Background: In the era of dual antiplatelet therapy of aspirin and clopidogrel and systematic stent implantation, Glycoprotein IIb/IIIa Inhibitors (GPI), including abciximab, eptifibatide and tirofiban, proved beneficial in improving early outcome of Percutaneous Coronary Intervention (PCI), especially in higher risk clinical and/or anatomical subsets. This was associated however, with an increased incidence of bleeding complications.
Objective: To review whether the established results of GPI in PCI are maintained in the contemporary era of more effective antiplatelet agents (i.e., prasugrel, ticagrelor and cangrelor) and safer anticoagulants (i.e., bivalirudin) and interventional techniques (i.e., radial approach).
Methods: The most relevant evidence on the use of GPI in stable coronary artery disease, non-STelevation coronary syndromes and ST-elevation myocardial infarction was reviewed.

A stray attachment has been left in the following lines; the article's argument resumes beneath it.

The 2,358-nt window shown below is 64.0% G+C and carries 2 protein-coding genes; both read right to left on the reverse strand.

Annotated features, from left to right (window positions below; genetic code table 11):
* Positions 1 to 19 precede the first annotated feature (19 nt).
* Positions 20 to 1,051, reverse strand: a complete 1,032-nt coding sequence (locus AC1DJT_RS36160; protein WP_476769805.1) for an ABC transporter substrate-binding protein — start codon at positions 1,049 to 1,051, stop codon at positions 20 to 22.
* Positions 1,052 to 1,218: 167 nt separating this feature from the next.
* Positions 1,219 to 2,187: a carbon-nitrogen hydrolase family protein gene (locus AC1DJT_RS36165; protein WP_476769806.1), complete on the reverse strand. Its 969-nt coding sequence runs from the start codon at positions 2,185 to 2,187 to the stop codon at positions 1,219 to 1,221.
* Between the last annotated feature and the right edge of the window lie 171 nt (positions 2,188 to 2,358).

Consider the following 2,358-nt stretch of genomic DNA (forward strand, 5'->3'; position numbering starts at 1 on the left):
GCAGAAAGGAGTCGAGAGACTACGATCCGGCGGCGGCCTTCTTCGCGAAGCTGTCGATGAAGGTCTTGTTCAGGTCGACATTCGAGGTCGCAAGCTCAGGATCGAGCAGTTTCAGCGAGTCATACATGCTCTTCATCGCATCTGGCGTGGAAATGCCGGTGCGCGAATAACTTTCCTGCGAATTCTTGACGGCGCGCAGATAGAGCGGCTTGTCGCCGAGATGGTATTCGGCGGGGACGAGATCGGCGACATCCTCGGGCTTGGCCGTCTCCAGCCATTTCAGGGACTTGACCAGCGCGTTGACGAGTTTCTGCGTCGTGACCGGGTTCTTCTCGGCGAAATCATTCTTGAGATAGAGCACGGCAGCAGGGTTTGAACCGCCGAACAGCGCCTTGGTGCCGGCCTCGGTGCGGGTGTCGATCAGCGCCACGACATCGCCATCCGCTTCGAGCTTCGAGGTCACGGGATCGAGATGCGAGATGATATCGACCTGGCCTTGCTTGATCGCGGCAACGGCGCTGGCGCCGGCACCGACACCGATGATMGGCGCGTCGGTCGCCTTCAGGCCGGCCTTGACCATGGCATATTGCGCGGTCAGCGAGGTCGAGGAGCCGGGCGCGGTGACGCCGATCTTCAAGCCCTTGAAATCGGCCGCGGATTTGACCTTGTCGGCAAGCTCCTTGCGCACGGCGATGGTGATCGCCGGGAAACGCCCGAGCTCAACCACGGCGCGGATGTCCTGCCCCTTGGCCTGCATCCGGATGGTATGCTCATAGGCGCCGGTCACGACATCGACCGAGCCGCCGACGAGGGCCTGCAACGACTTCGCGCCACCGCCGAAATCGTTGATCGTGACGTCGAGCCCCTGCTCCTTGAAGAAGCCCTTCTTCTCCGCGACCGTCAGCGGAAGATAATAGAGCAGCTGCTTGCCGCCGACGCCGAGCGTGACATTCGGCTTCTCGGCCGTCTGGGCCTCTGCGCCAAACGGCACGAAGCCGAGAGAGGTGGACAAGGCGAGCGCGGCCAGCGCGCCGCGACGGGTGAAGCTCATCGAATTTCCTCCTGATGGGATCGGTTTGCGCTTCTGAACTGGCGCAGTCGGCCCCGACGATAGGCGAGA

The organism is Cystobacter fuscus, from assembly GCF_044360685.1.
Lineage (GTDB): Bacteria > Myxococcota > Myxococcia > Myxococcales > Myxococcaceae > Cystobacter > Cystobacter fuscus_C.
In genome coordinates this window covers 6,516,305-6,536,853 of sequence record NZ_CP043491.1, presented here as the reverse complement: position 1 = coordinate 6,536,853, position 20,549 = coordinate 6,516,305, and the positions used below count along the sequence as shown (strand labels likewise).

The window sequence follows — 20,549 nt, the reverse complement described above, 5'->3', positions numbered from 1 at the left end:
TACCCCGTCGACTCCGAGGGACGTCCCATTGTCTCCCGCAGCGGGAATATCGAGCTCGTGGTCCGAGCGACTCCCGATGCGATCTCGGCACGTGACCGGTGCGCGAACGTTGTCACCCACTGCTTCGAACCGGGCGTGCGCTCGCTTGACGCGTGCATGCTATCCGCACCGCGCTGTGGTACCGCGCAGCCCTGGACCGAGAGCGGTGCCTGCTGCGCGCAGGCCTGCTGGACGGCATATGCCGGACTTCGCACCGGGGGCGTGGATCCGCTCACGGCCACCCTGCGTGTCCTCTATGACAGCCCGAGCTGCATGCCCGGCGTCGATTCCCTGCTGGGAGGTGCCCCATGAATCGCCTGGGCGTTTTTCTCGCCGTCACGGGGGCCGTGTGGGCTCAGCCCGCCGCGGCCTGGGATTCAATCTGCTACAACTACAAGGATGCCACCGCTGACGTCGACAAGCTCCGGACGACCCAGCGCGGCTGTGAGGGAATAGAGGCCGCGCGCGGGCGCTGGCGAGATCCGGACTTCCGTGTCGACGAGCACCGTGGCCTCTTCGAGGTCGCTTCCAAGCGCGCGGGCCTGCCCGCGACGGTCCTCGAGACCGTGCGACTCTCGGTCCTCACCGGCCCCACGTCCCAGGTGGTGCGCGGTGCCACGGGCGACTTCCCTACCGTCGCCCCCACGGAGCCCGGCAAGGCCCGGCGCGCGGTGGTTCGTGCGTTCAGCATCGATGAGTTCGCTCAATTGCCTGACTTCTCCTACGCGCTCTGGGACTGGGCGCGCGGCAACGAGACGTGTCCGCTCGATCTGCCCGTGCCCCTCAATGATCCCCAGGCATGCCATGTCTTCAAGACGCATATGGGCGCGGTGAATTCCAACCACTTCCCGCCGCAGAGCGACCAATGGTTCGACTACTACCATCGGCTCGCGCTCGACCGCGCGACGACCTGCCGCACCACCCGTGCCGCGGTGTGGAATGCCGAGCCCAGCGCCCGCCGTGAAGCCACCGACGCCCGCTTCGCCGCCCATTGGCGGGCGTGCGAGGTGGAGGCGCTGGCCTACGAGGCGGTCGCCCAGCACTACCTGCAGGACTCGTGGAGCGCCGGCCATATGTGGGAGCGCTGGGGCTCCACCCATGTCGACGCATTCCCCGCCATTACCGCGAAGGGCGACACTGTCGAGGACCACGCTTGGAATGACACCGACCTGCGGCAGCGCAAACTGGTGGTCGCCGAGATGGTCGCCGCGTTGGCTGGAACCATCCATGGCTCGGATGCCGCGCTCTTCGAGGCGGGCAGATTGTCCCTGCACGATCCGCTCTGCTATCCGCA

Results: Overall the relative efficacy and safety of GPI in contemporary PCI is maintained, largely irrespective of the use of more effective antiplatelet agents and/or safer anticoagulants and interventional techniques. However, an increase in the absolute occurrence of major and/or minor bleeding and/or need for blood transfusions is generally observed.
Conclusion: Because of the persistent benefit of GPI in limiting early ischemic complications, especially in higher risk clinical and/or anatomical subsets, and the associated risk of increased bleeding complications, also in contemporary PCI, these agents should currently be used on a selective rather than routine basis, including bail out administration for peri-procedural thrombotic complications.